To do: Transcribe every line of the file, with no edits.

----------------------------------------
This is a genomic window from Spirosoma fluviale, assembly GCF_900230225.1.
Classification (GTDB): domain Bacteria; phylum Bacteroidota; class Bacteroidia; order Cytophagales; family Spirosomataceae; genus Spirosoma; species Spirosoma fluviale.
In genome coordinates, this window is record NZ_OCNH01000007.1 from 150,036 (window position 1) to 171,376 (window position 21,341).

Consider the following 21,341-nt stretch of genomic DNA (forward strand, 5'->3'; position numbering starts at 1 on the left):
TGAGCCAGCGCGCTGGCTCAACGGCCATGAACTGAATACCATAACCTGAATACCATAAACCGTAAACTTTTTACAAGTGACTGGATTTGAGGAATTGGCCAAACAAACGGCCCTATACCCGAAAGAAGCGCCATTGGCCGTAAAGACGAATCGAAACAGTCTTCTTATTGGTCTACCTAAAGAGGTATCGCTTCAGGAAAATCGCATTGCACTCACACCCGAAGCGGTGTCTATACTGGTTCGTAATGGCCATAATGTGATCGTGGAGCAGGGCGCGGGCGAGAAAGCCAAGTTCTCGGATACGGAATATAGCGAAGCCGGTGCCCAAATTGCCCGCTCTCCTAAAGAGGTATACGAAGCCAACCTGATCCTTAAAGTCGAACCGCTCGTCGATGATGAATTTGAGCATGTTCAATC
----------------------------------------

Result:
This is a genomic window from Spirosoma fluviale, assembly GCF_900230225.1.
Classification (GTDB): domain Bacteria; phylum Bacteroidota; class Bacteroidia; order Cytophagales; family Spirosomataceae; genus Spirosoma; species Spirosoma fluviale.
In genome coordinates, this window is record NZ_OCNH01000007.1 from 150,036 (window position 1) to 171,376 (window position 21,341).

Consider the following 21,341-nt stretch of genomic DNA (forward strand, 5'->3'; position numbering starts at 1 on the left):
TGAGCCAGCGCGCTGGCTCAACGGCCATGAACTGAATACCATAACCTGAATACCATAAACCGTAAACTTTTTACAAGTGACTGGATTTGAGGAATTGGCCAAACAAACGGCCCTATACCCGAAAGAAGCGCCATTGGCCGTAAAGACGAATCGAAACAGTCTTCTTATTGGTCTACCTAAAGAGGTATCGCTTCAGGAAAATCGCATTGCACTCACACCCGAAGCGGTGTCTATACTGGTTCGTAATGGCCATAATGTGATCGTGGAGCAGGGCGCGGGCGAGAAAGCCAAGTTCTCGGATACGGAATATAGCGAAGCCGGTGCCCAAATTGCCCGCTCTCCTAAAGAGGTATACGAAGCCAACCTGATCCTTAAAGTCGAACCGCTCGTCGATGATGAATTTGAGCATGTTCAATC